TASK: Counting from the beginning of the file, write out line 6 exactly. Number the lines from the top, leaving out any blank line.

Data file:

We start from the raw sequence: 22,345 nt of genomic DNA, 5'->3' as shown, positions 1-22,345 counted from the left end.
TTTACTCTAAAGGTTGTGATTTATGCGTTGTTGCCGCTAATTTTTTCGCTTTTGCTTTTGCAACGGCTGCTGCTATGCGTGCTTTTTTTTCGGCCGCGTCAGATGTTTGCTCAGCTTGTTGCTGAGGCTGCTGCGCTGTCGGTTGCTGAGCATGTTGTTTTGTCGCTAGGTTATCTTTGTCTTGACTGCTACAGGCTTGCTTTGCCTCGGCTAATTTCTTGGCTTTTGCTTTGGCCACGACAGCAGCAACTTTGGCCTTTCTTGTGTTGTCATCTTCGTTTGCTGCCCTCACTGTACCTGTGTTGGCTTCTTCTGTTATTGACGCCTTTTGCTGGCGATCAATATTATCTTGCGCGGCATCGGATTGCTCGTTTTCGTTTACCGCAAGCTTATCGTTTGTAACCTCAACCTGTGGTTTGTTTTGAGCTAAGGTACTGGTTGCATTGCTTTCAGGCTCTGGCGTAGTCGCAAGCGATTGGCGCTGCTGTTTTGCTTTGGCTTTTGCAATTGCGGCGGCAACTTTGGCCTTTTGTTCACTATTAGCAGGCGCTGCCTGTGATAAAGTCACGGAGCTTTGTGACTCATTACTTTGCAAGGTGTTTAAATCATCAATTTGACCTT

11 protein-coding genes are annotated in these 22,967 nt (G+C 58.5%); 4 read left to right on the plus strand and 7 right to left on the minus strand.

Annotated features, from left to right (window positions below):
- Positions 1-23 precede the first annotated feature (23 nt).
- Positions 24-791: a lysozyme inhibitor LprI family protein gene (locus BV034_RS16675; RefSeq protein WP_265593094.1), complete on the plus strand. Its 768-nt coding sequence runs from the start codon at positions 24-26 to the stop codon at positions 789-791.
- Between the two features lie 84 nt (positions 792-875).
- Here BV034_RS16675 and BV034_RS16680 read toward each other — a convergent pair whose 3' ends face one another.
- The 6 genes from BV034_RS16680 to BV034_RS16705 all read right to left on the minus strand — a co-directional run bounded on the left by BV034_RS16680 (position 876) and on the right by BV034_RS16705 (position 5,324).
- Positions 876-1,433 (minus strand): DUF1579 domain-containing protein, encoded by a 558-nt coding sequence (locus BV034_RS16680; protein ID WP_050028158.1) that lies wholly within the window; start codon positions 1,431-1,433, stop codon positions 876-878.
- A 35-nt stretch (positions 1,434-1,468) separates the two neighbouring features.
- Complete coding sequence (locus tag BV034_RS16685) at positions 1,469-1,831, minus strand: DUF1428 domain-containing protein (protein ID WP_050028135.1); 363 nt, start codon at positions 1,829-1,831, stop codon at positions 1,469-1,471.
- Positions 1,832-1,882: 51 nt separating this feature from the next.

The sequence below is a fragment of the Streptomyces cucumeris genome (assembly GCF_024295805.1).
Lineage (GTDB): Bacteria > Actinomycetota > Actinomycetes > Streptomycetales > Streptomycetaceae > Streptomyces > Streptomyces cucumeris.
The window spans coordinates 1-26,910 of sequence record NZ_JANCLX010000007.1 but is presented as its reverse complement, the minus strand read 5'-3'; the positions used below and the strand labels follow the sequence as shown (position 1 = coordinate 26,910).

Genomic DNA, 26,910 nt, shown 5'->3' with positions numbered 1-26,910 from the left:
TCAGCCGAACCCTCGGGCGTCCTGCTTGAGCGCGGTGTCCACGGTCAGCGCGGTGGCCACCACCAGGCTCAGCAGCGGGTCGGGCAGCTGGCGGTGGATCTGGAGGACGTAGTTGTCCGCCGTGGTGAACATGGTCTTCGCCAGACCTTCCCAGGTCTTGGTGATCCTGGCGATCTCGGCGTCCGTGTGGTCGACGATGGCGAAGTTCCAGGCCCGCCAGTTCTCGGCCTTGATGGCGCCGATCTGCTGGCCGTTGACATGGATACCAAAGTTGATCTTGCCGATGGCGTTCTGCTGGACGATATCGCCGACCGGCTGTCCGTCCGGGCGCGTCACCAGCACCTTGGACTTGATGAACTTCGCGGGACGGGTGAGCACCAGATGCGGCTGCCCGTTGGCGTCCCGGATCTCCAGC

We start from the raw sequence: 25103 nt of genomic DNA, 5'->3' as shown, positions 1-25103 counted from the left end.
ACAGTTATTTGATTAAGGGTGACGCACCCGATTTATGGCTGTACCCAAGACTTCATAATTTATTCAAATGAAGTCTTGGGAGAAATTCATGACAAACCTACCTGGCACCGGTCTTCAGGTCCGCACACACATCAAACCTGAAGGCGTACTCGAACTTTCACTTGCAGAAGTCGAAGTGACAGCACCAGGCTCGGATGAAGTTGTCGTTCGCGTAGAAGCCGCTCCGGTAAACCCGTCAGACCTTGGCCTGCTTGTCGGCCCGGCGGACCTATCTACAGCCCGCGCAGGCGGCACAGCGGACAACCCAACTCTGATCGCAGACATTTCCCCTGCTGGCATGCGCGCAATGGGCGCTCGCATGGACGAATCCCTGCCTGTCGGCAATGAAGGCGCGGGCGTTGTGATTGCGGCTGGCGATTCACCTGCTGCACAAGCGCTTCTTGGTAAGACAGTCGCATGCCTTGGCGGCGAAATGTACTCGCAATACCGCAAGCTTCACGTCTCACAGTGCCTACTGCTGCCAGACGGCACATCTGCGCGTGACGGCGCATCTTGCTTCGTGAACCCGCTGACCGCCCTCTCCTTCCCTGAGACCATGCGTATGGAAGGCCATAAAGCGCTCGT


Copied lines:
- Positions 24-791: a lysozyme inhibitor LprI family protein gene (locus BV034_RS16675; RefSeq protein WP_265593094.1), complete on the plus strand. Its 768-nt coding sequence runs from the start codon at positions 24-26 to the stop codon at positions 789-791.